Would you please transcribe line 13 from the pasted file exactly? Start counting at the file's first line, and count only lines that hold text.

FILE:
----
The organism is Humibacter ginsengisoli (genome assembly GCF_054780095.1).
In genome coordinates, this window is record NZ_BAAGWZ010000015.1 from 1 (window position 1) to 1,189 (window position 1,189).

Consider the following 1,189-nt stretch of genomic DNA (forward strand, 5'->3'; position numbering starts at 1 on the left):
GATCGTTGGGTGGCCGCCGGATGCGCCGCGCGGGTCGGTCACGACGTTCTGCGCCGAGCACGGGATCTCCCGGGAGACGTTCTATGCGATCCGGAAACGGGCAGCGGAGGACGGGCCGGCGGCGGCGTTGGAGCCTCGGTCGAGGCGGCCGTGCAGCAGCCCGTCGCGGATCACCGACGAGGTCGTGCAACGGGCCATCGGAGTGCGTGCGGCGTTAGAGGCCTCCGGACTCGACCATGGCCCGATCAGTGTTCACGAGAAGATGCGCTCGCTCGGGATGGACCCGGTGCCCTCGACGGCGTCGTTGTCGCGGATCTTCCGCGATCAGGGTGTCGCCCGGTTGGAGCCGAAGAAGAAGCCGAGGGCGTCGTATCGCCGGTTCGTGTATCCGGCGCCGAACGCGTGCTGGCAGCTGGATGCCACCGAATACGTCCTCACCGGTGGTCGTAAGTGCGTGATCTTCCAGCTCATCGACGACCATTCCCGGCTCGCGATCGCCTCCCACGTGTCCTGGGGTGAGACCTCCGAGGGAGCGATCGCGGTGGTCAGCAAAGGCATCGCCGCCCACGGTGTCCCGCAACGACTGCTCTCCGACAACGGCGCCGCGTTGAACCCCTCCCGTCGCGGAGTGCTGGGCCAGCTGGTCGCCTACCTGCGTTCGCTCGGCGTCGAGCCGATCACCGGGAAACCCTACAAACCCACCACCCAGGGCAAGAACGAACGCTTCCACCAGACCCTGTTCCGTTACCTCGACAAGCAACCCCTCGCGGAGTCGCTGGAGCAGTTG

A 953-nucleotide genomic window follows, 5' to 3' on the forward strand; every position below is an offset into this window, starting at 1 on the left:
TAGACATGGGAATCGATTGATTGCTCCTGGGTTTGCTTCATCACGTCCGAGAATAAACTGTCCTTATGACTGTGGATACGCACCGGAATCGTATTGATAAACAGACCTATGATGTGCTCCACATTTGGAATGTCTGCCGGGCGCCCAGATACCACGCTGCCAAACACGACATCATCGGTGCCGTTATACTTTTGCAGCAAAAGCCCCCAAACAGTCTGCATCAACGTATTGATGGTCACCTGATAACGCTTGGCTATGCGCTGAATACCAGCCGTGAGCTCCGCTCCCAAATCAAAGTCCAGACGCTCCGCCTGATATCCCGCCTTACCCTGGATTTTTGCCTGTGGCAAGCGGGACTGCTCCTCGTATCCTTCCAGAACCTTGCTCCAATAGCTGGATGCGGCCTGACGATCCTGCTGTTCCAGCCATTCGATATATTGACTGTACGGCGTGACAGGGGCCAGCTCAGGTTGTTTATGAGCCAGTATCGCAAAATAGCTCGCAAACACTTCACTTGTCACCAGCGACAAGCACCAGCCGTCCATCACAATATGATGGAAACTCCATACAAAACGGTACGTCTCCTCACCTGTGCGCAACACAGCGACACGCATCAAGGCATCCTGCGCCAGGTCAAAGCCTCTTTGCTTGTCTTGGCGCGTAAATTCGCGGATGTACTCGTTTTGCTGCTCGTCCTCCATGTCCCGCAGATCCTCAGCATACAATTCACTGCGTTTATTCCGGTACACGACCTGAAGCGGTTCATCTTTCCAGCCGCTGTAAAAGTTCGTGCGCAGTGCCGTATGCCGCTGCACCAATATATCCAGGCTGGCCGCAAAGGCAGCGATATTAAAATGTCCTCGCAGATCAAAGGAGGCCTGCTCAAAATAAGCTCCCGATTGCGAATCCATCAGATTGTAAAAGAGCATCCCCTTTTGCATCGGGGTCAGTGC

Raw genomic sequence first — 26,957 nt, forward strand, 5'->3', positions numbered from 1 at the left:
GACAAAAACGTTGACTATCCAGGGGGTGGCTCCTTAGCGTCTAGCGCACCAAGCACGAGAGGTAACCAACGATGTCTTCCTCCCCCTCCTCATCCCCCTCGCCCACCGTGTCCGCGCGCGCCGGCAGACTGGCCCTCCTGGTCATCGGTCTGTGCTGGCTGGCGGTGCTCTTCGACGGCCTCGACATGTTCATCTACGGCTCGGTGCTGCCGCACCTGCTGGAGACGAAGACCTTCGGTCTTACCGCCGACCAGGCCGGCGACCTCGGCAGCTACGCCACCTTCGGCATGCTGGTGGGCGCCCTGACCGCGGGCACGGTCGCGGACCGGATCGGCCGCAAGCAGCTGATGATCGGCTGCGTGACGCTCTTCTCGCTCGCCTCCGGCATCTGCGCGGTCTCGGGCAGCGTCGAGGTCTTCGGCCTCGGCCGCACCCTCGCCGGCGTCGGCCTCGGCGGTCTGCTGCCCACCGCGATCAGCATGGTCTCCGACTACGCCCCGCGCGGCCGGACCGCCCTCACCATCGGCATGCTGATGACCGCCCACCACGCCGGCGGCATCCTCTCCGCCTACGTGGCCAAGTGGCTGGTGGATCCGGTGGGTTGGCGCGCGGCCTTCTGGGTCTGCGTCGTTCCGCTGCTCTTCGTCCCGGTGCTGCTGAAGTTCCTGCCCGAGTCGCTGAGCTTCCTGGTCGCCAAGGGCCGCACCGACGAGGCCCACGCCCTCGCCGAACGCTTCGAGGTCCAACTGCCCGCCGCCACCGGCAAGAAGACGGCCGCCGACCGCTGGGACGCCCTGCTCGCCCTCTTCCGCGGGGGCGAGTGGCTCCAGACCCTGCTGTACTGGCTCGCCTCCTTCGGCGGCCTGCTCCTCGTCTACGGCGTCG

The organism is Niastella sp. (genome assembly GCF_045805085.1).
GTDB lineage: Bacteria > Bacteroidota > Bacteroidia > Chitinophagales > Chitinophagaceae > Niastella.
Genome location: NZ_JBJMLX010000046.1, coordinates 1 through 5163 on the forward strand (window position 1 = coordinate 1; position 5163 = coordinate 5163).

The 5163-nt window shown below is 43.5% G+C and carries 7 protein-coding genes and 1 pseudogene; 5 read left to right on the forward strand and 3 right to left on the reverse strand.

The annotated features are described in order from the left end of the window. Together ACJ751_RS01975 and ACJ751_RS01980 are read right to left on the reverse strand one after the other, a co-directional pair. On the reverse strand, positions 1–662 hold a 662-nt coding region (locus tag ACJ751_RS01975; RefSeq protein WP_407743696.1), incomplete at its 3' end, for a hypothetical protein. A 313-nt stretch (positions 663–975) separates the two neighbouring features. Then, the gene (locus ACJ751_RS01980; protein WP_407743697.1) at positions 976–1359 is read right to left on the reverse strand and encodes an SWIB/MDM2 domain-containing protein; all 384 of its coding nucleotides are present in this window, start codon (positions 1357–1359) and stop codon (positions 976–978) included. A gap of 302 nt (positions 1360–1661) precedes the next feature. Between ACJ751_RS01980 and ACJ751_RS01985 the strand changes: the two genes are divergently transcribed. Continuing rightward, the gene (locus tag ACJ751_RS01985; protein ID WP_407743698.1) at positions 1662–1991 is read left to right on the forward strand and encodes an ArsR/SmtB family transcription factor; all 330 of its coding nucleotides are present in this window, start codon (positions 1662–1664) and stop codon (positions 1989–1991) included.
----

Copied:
The annotated features are described in order from the left end of the window. Together ACJ751_RS01975 and ACJ751_RS01980 are read right to left on the reverse strand one after the other, a co-directional pair. On the reverse strand, positions 1–662 hold a 662-nt coding region (locus tag ACJ751_RS01975; RefSeq protein WP_407743696.1), incomplete at its 3' end, for a hypothetical protein. A 313-nt stretch (positions 663–975) separates the two neighbouring features. Then, the gene (locus ACJ751_RS01980; protein WP_407743697.1) at positions 976–1359 is read right to left on the reverse strand and encodes an SWIB/MDM2 domain-containing protein; all 384 of its coding nucleotides are present in this window, start codon (positions 1357–1359) and stop codon (positions 976–978) included. A gap of 302 nt (positions 1360–1661) precedes the next feature. Between ACJ751_RS01980 and ACJ751_RS01985 the strand changes: the two genes are divergently transcribed. Continuing rightward, the gene (locus tag ACJ751_RS01985; protein ID WP_407743698.1) at positions 1662–1991 is read left to right on the forward strand and encodes an ArsR/SmtB family transcription factor; all 330 of its coding nucleotides are present in this window, start codon (positions 1662–1664) and stop codon (positions 1989–1991) included.